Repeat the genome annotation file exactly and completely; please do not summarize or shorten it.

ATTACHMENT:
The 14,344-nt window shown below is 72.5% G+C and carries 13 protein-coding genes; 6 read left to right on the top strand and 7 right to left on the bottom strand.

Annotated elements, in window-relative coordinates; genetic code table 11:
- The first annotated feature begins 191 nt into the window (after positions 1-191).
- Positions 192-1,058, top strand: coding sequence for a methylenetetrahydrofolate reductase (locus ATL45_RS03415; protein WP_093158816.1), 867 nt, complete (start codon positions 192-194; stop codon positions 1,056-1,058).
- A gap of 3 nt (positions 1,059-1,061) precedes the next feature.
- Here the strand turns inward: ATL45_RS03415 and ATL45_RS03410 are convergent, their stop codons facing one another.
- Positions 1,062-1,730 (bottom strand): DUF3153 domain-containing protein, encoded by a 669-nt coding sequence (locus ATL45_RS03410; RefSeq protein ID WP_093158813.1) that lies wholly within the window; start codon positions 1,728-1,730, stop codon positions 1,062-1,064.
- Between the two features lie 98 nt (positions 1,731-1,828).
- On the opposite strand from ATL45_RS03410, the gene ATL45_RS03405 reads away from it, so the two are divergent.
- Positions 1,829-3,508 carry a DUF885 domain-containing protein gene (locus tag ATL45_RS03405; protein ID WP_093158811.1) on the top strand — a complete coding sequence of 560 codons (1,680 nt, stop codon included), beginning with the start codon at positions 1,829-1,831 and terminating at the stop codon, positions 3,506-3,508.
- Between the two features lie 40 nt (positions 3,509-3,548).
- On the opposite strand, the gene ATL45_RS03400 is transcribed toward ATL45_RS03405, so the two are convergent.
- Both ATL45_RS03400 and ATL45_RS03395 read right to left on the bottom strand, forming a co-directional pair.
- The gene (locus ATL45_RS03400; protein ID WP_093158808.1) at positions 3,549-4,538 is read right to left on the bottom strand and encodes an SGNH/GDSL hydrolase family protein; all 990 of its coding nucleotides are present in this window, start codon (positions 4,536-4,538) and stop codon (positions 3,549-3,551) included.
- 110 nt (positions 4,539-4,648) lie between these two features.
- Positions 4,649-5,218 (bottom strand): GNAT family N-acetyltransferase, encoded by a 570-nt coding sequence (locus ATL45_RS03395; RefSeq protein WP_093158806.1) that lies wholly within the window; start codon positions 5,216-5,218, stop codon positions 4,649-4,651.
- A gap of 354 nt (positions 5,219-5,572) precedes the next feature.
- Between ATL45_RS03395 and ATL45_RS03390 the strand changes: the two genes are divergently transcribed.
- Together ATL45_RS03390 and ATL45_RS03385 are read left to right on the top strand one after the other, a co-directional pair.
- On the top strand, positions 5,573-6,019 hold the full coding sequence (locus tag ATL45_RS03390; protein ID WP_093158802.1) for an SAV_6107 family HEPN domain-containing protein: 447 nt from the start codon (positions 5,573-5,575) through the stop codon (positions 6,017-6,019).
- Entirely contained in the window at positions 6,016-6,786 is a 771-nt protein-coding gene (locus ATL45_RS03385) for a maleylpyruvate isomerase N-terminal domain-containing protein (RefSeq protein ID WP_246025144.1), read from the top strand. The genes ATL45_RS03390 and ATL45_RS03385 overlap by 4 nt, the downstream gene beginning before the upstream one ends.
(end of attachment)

The 14,344-nt window shown below is 72.5% G+C and carries 13 protein-coding genes; 6 read left to right on the top strand and 7 right to left on the bottom strand.

Annotated elements, in window-relative coordinates; genetic code table 11:
- The first annotated feature begins 191 nt into the window (after positions 1-191).
- Positions 192-1,058, top strand: coding sequence for a methylenetetrahydrofolate reductase (locus ATL45_RS03415; protein WP_093158816.1), 867 nt, complete (start codon positions 192-194; stop codon positions 1,056-1,058).
- A gap of 3 nt (positions 1,059-1,061) precedes the next feature.
- Here the strand turns inward: ATL45_RS03415 and ATL45_RS03410 are convergent, their stop codons facing one another.
- Positions 1,062-1,730 (bottom strand): DUF3153 domain-containing protein, encoded by a 669-nt coding sequence (locus ATL45_RS03410; RefSeq protein ID WP_093158813.1) that lies wholly within the window; start codon positions 1,728-1,730, stop codon positions 1,062-1,064.
- Between the two features lie 98 nt (positions 1,731-1,828).
- On the opposite strand from ATL45_RS03410, the gene ATL45_RS03405 reads away from it, so the two are divergent.
- Positions 1,829-3,508 carry a DUF885 domain-containing protein gene (locus tag ATL45_RS03405; protein ID WP_093158811.1) on the top strand — a complete coding sequence of 560 codons (1,680 nt, stop codon included), beginning with the start codon at positions 1,829-1,831 and terminating at the stop codon, positions 3,506-3,508.
- Between the two features lie 40 nt (positions 3,509-3,548).
- On the opposite strand, the gene ATL45_RS03400 is transcribed toward ATL45_RS03405, so the two are convergent.
- Both ATL45_RS03400 and ATL45_RS03395 read right to left on the bottom strand, forming a co-directional pair.
- The gene (locus ATL45_RS03400; protein ID WP_093158808.1) at positions 3,549-4,538 is read right to left on the bottom strand and encodes an SGNH/GDSL hydrolase family protein; all 990 of its coding nucleotides are present in this window, start codon (positions 4,536-4,538) and stop codon (positions 3,549-3,551) included.
- 110 nt (positions 4,539-4,648) lie between these two features.
- Positions 4,649-5,218 (bottom strand): GNAT family N-acetyltransferase, encoded by a 570-nt coding sequence (locus ATL45_RS03395; RefSeq protein WP_093158806.1) that lies wholly within the window; start codon positions 5,216-5,218, stop codon positions 4,649-4,651.
- A gap of 354 nt (positions 5,219-5,572) precedes the next feature.
- Between ATL45_RS03395 and ATL45_RS03390 the strand changes: the two genes are divergently transcribed.
- Together ATL45_RS03390 and ATL45_RS03385 are read left to right on the top strand one after the other, a co-directional pair.
- On the top strand, positions 5,573-6,019 hold the full coding sequence (locus tag ATL45_RS03390; protein ID WP_093158802.1) for an SAV_6107 family HEPN domain-containing protein: 447 nt from the start codon (positions 5,573-5,575) through the stop codon (positions 6,017-6,019).
- Entirely contained in the window at positions 6,016-6,786 is a 771-nt protein-coding gene (locus ATL45_RS03385) for a maleylpyruvate isomerase N-terminal domain-containing protein (RefSeq protein ID WP_246025144.1), read from the top strand. The genes ATL45_RS03390 and ATL45_RS03385 overlap by 4 nt, the downstream gene beginning before the upstream one ends.